Gender Equality

Sustainable development is only possible when women and men have an equal opportunity to improve their economic conditions and quality of life. Energy-efficient technologies can form the basis for small-scale enterprises and local village-based initiatives. These types of local entrepreneurial activities empower women and help them control their economic future while providing an opportunity for them to become part of a more sustainable, distributed energy economy. Technology can also directly impact women by reducing the amount of time they spend providing for their families. Efficient cookstoves, for example, not only provide cleaner cooking sources but also reduce the amount of time women spend gathering fuel and tending fires. This allows them to pursue other opportunities that can increase the household income. USAID is exploring and promoting these and other ways in which energy is a gender issue with a significant impact, including safety, health, and jobs in the mainstream energy sector. USAID’s Advancing Gender in the Environment (AGENT) - Energy Brief Series showcases advancements towards the achievement of gender equality in the energy sector and identifies areas for further development and exploration.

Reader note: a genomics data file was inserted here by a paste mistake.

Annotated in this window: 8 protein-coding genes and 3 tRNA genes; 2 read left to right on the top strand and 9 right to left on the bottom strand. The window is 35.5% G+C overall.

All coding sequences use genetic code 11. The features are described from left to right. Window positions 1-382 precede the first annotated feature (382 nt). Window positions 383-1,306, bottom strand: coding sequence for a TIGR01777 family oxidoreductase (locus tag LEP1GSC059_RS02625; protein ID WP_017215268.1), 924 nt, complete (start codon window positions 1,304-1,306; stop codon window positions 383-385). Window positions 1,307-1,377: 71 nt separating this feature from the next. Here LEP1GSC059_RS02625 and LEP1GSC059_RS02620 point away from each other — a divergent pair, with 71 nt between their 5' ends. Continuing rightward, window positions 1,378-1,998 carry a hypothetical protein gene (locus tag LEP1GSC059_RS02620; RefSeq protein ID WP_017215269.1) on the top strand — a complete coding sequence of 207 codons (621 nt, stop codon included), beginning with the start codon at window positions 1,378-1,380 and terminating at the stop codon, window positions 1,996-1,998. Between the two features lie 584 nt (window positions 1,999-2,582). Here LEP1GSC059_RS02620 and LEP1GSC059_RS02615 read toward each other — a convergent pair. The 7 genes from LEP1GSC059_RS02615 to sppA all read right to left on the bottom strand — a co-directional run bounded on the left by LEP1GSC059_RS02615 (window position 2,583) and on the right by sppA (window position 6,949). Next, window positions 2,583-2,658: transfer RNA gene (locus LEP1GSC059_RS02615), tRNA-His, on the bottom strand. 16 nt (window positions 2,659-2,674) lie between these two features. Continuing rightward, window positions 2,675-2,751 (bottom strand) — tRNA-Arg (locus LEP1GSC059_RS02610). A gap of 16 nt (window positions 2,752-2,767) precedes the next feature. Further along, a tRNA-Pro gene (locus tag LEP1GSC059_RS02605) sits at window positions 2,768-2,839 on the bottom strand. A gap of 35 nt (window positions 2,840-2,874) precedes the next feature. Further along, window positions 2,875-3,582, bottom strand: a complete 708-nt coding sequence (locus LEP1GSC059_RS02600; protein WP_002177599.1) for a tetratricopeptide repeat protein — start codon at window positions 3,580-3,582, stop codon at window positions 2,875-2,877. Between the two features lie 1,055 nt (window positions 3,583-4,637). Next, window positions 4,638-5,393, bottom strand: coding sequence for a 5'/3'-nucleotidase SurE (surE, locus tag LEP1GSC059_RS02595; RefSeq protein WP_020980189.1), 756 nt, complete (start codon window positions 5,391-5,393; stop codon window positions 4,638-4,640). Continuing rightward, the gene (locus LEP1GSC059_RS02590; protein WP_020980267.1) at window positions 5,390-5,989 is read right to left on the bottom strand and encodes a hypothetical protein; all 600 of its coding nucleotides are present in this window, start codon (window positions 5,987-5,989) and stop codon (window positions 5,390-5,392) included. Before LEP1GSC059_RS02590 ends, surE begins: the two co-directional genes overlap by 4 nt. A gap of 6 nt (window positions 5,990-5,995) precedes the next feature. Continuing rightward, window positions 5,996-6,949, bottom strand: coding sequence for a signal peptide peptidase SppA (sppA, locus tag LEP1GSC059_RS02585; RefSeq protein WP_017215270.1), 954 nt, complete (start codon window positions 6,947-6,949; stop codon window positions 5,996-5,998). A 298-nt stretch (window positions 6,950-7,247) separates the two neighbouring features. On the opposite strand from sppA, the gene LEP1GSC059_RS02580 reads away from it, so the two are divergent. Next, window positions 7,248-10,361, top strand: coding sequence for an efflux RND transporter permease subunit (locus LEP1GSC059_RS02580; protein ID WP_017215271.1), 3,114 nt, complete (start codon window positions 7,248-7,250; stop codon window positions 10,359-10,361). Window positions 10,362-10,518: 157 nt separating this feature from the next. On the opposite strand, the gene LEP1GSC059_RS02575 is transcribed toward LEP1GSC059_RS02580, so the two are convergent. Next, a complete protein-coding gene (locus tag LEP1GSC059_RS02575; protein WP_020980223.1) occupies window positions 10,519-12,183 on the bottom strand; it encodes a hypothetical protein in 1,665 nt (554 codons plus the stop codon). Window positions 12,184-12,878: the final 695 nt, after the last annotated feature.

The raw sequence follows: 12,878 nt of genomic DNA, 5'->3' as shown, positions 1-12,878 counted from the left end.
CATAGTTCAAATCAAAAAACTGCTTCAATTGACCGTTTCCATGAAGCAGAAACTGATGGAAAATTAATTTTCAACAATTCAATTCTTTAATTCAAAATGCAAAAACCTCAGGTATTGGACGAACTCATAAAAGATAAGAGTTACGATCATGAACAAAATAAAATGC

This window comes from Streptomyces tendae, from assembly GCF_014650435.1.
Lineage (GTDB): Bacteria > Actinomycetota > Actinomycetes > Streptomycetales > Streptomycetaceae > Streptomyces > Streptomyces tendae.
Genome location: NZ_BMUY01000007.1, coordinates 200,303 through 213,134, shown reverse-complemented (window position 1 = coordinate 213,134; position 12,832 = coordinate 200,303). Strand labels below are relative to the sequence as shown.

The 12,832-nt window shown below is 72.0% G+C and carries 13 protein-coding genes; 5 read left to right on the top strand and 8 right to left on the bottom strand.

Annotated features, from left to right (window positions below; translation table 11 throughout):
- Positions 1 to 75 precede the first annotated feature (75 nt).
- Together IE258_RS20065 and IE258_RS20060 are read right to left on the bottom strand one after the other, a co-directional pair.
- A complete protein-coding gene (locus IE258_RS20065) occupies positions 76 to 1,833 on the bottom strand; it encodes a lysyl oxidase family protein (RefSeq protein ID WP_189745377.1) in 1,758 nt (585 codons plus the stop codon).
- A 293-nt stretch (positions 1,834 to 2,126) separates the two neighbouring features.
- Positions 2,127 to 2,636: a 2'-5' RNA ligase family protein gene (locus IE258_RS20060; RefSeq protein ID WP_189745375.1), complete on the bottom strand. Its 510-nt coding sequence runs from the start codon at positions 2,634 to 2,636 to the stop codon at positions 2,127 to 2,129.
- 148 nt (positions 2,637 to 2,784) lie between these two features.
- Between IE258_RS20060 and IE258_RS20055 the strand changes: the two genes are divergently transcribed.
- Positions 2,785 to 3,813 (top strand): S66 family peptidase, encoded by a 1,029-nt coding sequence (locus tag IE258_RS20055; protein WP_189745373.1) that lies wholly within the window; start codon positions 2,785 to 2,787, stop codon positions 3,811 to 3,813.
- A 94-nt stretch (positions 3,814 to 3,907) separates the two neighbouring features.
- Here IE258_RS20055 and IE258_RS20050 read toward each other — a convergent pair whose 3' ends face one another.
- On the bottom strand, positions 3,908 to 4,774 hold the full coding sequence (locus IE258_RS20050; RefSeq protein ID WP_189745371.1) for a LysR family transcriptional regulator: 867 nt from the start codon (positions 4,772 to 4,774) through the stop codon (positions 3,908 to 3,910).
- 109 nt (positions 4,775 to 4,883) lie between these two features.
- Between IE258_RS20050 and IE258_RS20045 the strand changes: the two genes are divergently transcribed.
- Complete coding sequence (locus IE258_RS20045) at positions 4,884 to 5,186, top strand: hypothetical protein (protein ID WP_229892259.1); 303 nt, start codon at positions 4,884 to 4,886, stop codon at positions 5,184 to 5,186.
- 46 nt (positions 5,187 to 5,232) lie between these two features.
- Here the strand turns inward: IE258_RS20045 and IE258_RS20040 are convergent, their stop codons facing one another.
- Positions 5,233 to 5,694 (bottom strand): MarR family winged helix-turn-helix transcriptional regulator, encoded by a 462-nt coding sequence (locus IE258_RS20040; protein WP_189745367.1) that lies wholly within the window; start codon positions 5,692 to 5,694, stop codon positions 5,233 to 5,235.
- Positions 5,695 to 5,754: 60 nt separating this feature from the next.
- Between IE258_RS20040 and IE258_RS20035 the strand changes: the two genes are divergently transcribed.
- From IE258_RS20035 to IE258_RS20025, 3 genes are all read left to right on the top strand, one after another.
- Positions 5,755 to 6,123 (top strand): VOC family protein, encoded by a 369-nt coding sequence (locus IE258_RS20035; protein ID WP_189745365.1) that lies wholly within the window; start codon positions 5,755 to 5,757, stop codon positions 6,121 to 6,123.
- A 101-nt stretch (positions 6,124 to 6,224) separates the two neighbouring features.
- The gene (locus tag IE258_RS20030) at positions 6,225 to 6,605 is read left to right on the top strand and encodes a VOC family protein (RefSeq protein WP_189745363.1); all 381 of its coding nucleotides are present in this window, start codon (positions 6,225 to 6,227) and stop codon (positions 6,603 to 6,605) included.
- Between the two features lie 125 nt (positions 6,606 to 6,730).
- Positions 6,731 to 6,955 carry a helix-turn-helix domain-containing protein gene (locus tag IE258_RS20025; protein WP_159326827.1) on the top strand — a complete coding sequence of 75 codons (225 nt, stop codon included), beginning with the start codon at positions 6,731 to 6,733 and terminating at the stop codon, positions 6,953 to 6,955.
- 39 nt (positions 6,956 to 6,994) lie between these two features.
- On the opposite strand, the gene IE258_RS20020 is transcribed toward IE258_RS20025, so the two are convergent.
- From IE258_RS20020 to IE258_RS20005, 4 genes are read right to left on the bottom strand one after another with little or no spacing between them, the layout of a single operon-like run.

Improved Health Outcomes

Many developing countries, particularly those with rapidly growing cities, experience high levels of air pollution. Poor air quality can result from many factors, including a large numbers of cars on the road, coal power plants, and wood and other biomass burned for fuel. Energy efficiency reduces energy use and the need for burning fossil fuels, which lowers the emission of harmful pollutants and improves air quality. Everyone can feel the health impacts resulting from cleaner air in their city.

Energy efficiency enables healthy environments indoors and outdoors in several ways. First, cost savings from reduced energy consumption improve the affordability of modern energy-efficient building technology. Building energy management systems, LED lighting, and economizers (a system that uses outdoor air for cooling and heating), are all examples of energy-saving technology that improve thermal and visual indoor comfort. In most cases, efficient technology will have a higher initial price than conventional options. Lower operating costs will provide savings that add up for the owner during the lifetime of the equipment. This same concept applies to building materials that improve comfort, including insulation and energy-efficient windows. Well-lit, ventilated, and comfortable buildings are healthy environments that are affordable through energy efficiency.